Home Ag Sectors Orchards, Nuts & Vines

Industry gears up to market Cosmic Crisp apples

With the first Cosmic Crisp apples reaching grocery stores in two years, the Washington apple industry is working toward a marketing plan for the new state apple.
Dan Wheat

Capital Press

Published on December 14, 2017 9:06AM

Last changed on December 14, 2017 9:27AM

A logo designed by Blind Renaissance Inc. of East Wenatchee, Wash., for the new Cosmic Crisp apple. An official logo has not yet been chosen.

Courtesy of PVM

A logo designed by Blind Renaissance Inc. of East Wenatchee, Wash., for the new Cosmic Crisp apple. An official logo has not yet been chosen.

Cosmic Crisp apple from 2015 WSU field trials. Photo taken April 8, 2016. Tiny yellow specks in the skin are lenticels or pores. That they look like little stars are the basis for the Cosmic name.

Dan Wheat/Capital Press

Cosmic Crisp apple from 2015 WSU field trials. Photo taken April 8, 2016. Tiny yellow specks in the skin are lenticels or pores. That they look like little stars are the basis for the Cosmic name.

Buy this photo

KENNEWICK, Wash. — Developing a marketing plan and funding for it are among the tasks remaining as the Washington apple industry prepares for the first sales of Cosmic Crisp apples in two years.

Kevin Brandt, vice president of Proprietary Variety Management in Yakima, Wash., was asked about the marketing budget for Cosmic Crisp at the Washington State Tree Fruit Association annual meeting in Kennewick.

“We don’t know at this point. We understand it needs to be a large roll-out. We know that takes money. We’re looking at grants,” Brandt replied.

His father, Lynnell Brandt, president of PVM, which was hired by Washington State University to help manage commercialization of the new state apple, said a marketing advisory committee is working “toward consensus” for a marketing plan and that all options, except probably new grower assessments, are being looked at for funding.

Money is needed for the first few years of the launch but as sales volumes increase companies will have revenues to augment marketing, Lynnell Brandt said.

Five marketing entities that handle 80 percent or more of the state’s apple marketing are working well together on the committee despite being competitors, committee chairman Robert Kershaw, president of Domex Superfresh Growers in Yakima, has said.

With 629,000 Cosmic Crisp trees planted in the spring of 2017, 5.8 million ready for planting in the spring of 2018 and 5.2 million to be planted in 2019, Brandt estimates 200,000, 40-pound boxes of Cosmic Crisp will go to stores from the 2019 crop, 1.9 million in 2020, 5 million in 2021 and 9 million in 2022. Production may reach 15 million boxes in 10 years.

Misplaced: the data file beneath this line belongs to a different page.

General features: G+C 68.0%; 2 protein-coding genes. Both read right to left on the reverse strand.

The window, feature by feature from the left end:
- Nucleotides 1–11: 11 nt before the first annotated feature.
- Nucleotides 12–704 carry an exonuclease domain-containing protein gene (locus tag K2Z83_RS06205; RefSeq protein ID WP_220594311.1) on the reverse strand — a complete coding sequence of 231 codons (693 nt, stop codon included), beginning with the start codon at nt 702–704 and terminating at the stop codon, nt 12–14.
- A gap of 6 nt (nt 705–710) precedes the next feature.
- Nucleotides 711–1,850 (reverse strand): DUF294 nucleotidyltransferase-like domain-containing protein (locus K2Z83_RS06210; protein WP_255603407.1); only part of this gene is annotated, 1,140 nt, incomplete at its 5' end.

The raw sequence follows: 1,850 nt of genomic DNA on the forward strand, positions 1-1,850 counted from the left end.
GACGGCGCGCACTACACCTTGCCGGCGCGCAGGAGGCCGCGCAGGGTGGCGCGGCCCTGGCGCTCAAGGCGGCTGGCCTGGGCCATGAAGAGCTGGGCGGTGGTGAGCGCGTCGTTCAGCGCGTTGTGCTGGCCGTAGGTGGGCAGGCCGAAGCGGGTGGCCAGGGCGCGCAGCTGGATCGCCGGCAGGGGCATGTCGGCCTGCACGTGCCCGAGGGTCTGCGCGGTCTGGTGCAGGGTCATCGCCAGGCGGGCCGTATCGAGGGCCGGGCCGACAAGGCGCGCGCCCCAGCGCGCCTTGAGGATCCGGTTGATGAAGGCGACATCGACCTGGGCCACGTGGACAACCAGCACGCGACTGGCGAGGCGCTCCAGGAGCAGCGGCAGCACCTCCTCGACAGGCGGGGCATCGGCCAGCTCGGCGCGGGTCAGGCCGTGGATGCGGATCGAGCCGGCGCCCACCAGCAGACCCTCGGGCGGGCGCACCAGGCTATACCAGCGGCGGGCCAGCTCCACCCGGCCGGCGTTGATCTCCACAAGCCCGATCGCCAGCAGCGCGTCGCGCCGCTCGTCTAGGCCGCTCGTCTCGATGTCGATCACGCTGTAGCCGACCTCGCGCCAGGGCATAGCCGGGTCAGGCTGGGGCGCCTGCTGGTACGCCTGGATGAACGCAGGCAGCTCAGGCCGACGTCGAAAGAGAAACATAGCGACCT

Most of the plantings will replace older strains of Red Delicious, Gala, Fuji, Golden Delicious, Braeburn, Cameo and Jonagold, Brandt said.

PVM will help develop and coordinate the marketing plan with advice from the advisory committee, Brandt said. The first major crop in 2020 is the target date for having a plan in place, he said.

A subcommittee is working on grading standards that may be adjusted after the first few years of juvenile fruit.

Cosmic Crisp was bred from Enterprise and Honeycrisp apples 20 years ago by WSU apple breeder Bruce Barritt at the WSU Tree Fruit Research and Extension Center in Wenatchee. It rates high in flavor, color, storage and resistance to disease and disorders. The industry believes consumers will like its sweet, tangy flavor more than that of Honeycrisp.

Washington leads the nation by far in apple sales at $2.4 billion annually. Such a huge ramp-up of a new variety has never been tried before.

The planting of 12 million trees in three years has been estimated as a collective industry investment of $275 million to $550 million. A 10 million-box crop of Cosmic Crisp could gross $300 million to $500 million annually.

Desmond O’Rourke, a retired WSU agricultural economist and world apple market analyst, said there may be too many other apples of Honeycrisp heritage on the market in five years.

“I don’t think so. Consumer response is extremely good to that type of apple. There is no reason to believe that we are coming close to saturating that aspect at all,” Brandt said.

Costco likes Cosmic Crisp and has a “spot open on the spread sheet for it,” Keith Neal, a Costco buyer, told growers at the meeting.

Chris Willett, quality control and packing manager for T&G Global in Wenatchee, told growers the anticipated, unprecedented ramp-up is “daunting,” that it is “difficult” to launch marketing that quickly and that consumption will only grow so fast.

“The question is will other varieties move away fast enough. Quality has to be there and the right price,” he said.

Brandt said good branding is vital and that 38.5 percent of produce is branded and the percentage is growing because it increases revenues.

“Branding is a name, a term, a design or symbol that differentiates a product. It can be a picture or name recognition. Strong brands drive consumer traffic and deliver a promise,” he said.

Consumers are willing to pay more for a branded product because it guarantees consistent quality, he said. The Nike shoe symbol is an example, he said.

PVM has trademarked the name Cosmic Crisp and is applying for a logo trademark. It likes a logo developed by Blind Renaissance Inc. in East Wenatchee showing the name in a galaxy of stars but has not made a final decision on it.

The logo would be the dominant feature of all packaging and PLU (price look up) stickers with the Washington apple logo as a secondary element, Brandt said.

A database system will track tree sales, licensed growers and packers, fruit sales and royalties to help in marketing, he said.



Marketplace

Share and Discuss

Guidelines

User Comments